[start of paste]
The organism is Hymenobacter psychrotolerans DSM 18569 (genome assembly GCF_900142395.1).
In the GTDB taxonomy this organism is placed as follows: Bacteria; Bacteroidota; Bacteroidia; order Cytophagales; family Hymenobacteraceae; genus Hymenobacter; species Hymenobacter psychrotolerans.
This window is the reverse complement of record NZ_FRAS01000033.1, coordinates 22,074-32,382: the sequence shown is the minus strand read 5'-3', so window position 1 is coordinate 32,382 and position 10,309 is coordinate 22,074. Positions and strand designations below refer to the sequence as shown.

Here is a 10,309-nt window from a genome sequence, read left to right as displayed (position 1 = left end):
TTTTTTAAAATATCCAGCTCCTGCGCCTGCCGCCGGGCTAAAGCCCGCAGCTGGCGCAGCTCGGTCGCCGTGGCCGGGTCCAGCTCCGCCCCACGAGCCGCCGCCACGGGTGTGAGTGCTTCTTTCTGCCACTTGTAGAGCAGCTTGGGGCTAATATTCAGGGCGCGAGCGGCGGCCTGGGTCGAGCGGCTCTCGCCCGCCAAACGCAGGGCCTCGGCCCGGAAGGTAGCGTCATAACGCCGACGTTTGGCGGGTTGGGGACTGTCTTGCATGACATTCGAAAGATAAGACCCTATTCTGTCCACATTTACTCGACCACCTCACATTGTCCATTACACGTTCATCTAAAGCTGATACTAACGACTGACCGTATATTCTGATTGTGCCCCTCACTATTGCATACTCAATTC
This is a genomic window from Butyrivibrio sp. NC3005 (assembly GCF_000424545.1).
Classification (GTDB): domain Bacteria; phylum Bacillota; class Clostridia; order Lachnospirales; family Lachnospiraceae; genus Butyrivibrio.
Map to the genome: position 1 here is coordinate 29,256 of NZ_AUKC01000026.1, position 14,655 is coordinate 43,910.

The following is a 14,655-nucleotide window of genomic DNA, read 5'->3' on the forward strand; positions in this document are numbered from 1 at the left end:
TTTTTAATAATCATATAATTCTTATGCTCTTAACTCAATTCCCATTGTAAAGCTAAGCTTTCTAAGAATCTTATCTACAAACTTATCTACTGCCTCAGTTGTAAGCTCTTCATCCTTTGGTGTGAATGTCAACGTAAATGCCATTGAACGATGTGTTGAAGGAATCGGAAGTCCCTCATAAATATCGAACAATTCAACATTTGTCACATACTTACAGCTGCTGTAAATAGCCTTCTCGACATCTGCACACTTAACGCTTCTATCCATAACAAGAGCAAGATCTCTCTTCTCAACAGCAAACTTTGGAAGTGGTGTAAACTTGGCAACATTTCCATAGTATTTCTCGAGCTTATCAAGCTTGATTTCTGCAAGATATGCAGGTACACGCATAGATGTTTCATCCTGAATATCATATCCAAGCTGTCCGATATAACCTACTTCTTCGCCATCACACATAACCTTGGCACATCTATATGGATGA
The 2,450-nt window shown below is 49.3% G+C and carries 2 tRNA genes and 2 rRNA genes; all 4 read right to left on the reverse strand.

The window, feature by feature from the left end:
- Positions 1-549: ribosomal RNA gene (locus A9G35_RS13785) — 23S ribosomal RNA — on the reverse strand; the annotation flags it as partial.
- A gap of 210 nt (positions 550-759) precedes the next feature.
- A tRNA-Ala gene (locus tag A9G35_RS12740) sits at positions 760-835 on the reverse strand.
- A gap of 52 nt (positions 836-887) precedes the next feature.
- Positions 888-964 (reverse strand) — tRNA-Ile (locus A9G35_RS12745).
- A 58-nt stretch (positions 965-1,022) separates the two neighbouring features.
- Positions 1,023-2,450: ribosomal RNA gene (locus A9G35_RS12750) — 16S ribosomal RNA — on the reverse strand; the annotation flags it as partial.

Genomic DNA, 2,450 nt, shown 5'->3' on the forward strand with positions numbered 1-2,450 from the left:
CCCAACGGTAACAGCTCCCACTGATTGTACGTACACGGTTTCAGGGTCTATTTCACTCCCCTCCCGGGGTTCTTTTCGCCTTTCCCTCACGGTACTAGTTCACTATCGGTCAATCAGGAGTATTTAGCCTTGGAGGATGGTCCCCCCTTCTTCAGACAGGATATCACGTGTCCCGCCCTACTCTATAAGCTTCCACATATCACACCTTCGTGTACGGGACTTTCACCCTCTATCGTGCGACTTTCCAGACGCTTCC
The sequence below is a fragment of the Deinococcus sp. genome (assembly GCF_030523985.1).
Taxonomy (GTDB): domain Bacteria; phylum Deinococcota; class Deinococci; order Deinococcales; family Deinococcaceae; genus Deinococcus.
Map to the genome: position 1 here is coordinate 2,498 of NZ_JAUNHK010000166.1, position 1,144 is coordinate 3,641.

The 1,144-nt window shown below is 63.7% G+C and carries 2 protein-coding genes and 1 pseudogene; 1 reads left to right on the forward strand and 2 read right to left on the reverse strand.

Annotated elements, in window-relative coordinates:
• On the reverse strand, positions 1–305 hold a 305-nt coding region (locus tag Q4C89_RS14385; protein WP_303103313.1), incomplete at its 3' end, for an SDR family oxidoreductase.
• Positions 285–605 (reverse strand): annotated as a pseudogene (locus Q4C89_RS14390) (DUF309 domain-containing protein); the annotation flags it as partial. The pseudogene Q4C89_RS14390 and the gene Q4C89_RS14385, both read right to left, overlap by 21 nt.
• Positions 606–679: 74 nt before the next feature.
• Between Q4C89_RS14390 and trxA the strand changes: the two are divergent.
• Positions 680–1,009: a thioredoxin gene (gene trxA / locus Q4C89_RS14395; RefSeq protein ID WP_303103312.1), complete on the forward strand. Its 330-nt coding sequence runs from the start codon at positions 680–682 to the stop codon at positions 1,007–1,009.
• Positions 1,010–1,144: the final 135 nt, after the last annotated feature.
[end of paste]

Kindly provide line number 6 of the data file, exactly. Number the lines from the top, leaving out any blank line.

This is a genomic window from Butyrivibrio sp. NC3005 (assembly GCF_000424545.1).